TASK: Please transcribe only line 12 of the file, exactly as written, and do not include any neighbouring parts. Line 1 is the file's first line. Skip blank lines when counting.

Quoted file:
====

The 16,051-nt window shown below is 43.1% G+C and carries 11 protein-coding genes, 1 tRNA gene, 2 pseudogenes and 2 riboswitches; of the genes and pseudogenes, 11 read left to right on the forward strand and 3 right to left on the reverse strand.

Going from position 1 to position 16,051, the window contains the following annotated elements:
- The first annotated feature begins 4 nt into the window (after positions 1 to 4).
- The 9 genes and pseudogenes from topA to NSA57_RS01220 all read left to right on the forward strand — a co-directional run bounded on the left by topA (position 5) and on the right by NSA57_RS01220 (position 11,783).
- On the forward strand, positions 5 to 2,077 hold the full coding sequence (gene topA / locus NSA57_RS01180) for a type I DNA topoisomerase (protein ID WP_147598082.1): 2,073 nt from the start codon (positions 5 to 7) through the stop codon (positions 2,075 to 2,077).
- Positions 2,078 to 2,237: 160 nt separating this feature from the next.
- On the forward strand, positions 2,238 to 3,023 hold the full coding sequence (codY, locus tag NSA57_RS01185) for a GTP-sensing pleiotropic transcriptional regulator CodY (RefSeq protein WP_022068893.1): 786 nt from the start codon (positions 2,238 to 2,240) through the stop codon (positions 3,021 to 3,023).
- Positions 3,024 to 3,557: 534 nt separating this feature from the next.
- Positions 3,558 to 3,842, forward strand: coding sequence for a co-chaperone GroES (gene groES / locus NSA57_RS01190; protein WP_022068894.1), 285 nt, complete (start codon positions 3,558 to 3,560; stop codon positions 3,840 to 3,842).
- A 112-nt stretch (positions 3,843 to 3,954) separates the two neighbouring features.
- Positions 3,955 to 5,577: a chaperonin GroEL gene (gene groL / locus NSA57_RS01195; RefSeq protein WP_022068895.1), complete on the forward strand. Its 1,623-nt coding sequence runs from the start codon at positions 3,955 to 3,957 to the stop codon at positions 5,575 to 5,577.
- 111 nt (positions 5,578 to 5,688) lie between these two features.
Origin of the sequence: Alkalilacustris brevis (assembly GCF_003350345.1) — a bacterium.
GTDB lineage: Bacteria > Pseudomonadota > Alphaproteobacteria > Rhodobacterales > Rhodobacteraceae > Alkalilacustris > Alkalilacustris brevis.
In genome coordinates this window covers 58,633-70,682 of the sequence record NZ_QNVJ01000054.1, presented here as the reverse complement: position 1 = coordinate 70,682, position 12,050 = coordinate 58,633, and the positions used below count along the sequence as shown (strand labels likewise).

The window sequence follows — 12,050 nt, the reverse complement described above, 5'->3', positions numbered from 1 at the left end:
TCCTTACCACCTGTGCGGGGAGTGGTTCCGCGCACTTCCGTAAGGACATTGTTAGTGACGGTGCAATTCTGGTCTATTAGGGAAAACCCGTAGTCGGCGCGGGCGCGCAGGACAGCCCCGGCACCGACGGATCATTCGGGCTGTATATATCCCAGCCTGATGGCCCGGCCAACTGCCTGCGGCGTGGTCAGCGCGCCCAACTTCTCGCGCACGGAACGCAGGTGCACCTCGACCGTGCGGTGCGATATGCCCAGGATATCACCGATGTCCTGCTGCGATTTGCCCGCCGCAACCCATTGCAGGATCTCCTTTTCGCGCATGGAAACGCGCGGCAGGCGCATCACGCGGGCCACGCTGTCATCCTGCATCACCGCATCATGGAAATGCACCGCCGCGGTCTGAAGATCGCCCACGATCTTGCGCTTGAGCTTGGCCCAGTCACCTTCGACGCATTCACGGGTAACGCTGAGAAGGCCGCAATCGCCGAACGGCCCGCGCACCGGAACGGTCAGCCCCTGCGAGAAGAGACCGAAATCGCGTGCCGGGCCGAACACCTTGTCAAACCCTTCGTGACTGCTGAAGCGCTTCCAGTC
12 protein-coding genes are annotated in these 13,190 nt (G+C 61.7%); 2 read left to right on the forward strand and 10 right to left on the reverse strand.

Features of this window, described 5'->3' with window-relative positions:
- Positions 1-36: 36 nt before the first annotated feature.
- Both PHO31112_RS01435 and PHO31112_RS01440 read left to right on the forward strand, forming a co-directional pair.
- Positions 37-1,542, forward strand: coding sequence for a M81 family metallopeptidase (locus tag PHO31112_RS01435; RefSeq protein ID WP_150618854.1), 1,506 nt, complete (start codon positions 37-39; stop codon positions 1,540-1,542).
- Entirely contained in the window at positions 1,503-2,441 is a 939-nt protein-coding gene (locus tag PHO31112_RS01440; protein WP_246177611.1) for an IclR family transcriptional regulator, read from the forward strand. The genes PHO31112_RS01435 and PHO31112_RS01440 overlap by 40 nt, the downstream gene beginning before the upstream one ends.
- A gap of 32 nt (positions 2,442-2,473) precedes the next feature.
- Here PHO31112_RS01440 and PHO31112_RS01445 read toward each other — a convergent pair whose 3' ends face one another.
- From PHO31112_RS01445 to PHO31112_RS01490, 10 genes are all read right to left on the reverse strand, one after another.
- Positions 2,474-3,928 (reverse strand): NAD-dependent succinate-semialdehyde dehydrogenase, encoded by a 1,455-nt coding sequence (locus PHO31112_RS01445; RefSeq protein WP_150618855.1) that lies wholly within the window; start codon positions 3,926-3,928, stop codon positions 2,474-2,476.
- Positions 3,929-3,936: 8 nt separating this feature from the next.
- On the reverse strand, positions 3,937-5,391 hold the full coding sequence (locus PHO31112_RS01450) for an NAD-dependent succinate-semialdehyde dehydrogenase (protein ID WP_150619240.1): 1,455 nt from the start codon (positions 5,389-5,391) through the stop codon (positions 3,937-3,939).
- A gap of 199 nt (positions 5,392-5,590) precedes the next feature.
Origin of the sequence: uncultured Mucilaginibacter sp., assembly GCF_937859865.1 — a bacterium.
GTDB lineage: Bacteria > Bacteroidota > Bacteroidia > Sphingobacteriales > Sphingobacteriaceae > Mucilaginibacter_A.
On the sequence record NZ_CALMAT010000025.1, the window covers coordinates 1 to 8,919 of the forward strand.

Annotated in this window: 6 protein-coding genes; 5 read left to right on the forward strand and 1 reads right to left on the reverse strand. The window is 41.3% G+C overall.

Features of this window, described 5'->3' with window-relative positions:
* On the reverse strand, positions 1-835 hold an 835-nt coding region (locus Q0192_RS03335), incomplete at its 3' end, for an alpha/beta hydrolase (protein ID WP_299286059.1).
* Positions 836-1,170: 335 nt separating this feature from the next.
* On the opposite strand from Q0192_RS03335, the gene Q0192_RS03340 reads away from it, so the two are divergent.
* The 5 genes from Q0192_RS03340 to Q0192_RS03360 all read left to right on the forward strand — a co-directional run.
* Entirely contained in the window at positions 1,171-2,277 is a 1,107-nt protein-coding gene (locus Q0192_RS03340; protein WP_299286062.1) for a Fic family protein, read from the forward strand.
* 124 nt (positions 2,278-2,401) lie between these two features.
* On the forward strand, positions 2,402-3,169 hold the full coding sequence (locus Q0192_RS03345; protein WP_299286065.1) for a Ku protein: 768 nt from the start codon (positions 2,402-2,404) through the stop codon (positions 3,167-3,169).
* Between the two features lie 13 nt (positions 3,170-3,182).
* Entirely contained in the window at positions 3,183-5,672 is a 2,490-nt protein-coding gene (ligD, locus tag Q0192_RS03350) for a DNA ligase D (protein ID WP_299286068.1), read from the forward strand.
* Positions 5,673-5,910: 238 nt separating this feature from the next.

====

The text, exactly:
- 111 nt (positions 5,578 to 5,688) lie between these two features.